LAS VEGAS -- Inside a nondescript conference room at a hotel-casino, Gerald Louis Ford sat and listened to the influential speakers.
Ford, 23, a recent graduate of a prestigious New York school, heard about how he might need to hire media handlers. He was informed that acting classes could be a good idea.
He was taught in a mock news conference how to deflect tricky questions and give the right answers. The instruction might have been appropriate for a blossoming Hollywood star or young politician, but Ford was neither.
The tall, burly Ford is a cook - one who had been singled out as perhaps the next celebrity chef. Ford and seven other top cooking school graduates recently sliced and chopped their way through the "Almost Famous Chef" competition.
The 2-year-old contest - sort of American Idol for fledgling culinary talents - was an effort by food service companies to identify the next kitchen icon, the person who might use their products on television shows and in high-profile restaurants.
It also was an education in shameless self-promotion, one key to prospering in the grueling restaurant business.
Purists might argue the contest is corrupting. Industry insiders say it makes sense. If editors are going to splash chefs posing as rock stars on covers like Gourmet magazine's most recent edition, they might as well know how to play the game.
There's nothing wrong, they say, with aspiring to be a Jamie Oliver or Bobby Flay, mainstays on the popular Food Network.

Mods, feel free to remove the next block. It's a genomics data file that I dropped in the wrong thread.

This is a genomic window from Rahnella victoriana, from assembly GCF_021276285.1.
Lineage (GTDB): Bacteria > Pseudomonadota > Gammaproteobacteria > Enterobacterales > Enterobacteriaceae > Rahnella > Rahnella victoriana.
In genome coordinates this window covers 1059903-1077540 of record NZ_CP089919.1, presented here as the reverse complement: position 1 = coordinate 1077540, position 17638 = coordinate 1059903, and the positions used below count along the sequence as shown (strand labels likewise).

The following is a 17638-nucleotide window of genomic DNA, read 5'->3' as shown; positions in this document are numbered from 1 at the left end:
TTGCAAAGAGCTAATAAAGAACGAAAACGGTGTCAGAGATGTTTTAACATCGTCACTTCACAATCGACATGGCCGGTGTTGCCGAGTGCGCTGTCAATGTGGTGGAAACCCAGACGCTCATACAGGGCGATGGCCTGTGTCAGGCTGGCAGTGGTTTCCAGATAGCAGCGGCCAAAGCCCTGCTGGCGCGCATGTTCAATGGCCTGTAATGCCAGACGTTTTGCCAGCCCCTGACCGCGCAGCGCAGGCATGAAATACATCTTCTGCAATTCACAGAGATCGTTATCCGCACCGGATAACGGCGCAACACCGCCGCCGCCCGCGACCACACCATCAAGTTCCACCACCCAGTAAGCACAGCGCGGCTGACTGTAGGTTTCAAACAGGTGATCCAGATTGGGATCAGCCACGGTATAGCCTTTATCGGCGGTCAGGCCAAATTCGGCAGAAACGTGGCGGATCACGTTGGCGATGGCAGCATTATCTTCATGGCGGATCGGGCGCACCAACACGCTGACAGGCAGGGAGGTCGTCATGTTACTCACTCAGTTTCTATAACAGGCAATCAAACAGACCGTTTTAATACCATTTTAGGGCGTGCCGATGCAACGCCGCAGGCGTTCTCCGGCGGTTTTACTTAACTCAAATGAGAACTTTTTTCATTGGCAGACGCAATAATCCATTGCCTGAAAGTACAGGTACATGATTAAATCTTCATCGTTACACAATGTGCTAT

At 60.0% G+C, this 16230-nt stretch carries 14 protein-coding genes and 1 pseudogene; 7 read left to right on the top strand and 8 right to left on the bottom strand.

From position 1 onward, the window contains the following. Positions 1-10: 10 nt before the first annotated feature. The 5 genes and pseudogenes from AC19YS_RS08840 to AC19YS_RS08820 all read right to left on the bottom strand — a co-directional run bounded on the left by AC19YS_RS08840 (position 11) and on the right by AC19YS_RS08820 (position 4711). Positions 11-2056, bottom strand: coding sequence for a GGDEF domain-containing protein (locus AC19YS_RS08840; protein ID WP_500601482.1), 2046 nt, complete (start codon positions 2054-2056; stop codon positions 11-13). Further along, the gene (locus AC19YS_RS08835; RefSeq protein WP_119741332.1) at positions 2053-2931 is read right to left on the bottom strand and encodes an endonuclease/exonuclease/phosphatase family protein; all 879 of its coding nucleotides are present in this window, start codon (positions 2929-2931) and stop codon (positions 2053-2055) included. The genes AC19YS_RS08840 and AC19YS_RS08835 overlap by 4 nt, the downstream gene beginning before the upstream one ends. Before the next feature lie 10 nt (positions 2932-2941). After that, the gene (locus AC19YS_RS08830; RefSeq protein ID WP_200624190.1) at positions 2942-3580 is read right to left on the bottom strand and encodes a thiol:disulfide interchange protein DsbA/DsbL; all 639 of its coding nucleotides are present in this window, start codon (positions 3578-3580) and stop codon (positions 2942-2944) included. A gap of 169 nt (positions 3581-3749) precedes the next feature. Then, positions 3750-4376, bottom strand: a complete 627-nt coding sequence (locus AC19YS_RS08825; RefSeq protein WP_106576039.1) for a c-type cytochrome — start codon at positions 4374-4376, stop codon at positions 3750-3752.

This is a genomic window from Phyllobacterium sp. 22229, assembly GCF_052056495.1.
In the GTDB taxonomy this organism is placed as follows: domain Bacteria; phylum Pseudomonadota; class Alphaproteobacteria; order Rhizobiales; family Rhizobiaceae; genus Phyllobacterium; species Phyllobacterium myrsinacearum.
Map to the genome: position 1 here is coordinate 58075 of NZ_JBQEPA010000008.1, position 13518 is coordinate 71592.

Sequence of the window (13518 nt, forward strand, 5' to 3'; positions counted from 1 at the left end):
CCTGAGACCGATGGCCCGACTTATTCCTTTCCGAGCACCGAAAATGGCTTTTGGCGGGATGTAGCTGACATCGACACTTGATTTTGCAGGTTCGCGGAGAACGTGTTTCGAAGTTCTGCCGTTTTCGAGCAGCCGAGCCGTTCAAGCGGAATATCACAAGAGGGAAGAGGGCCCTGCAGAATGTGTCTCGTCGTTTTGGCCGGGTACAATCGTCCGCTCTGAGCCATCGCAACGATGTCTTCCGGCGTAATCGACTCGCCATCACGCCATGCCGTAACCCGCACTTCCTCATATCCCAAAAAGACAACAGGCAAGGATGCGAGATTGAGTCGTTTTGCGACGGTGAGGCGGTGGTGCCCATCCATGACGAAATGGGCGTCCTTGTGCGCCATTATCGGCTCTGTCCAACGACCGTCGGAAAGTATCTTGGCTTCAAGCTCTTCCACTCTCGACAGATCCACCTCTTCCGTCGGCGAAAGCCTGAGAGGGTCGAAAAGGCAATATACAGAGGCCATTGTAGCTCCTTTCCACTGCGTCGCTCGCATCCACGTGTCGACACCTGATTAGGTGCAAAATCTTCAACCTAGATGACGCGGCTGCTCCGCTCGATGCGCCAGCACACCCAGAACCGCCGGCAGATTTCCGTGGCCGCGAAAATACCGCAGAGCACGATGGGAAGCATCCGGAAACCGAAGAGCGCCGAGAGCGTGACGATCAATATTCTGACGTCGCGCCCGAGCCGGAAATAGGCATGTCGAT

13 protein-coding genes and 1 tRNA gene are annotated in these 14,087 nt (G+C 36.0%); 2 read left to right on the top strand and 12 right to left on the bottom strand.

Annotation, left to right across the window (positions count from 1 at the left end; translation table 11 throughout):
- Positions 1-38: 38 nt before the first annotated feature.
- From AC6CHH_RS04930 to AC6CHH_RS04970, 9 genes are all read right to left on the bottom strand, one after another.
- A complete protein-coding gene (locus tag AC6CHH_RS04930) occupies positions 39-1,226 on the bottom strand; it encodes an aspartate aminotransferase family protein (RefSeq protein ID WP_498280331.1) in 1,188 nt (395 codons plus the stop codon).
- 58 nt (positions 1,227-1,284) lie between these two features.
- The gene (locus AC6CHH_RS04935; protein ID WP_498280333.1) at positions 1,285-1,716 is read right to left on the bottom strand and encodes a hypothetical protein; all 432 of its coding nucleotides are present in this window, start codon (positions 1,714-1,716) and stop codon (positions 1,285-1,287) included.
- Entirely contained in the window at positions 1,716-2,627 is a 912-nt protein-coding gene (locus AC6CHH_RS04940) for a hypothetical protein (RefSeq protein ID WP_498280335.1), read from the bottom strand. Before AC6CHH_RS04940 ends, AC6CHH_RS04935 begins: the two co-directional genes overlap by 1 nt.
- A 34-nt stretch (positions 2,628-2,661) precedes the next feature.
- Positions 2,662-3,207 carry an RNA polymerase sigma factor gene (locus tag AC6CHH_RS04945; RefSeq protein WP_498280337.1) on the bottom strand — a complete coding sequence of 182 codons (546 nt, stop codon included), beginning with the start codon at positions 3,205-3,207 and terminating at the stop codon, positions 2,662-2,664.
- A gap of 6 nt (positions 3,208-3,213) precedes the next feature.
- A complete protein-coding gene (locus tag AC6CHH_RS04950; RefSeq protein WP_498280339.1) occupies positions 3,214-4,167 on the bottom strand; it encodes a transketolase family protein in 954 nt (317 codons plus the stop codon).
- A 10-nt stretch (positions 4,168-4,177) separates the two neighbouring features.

"In this day and age it's not an unworthy goal," said Bill Rice, Chicago Tribune food critic and chairman of the James Beard Awards Restaurant Committee. "It's not crass."
Contestant Nathan Lyon, 32, a one-time model and cook at Lucques in Los Angeles said cooking is the easy part. Many chefs are socially challenged, he said.
"The only thing we can do is work in the kitchen."
What better place, the event's creators said, to expose promising cooks to the perks and pressure of fame than Las Vegas - a city that built its food reputation on the backs of celebrity chefs.
The contestants learned the competition involved much more than food.
They were served up a series of lectures by Rice, chef Susan Feniger of the TV food show "Too Hot Tamales," Katie O'Kennedy, a senior editor at Bon Appetit, and others.
The eager invitees were told not to lose sight of the food, which will ultimately establish their reputation. And don't set out to be a celebrity chef, but if it happens, then listen up.
Then the critics and gastronomes unsheathed some trade secrets.
Lesson No. 1 came from Feniger.
"You want the media to be there," she said. "You want to be covered because the more you're covered the more business you do."
O'Kennedy deconstructed the Food Network's personalities. How did Mario Batali and Emeril Lagasse succeed outside the kitchen?
"Timing and a certain amount of luck" are important, O'Kennedy said. Placing yourself in a restaurant with noted chefs and cutting-edge cuisine is vital. A niche can help. See Alton Brown, she said, the wizard of food science who made Bon Appetit for the first time in its Thanksgiving issue.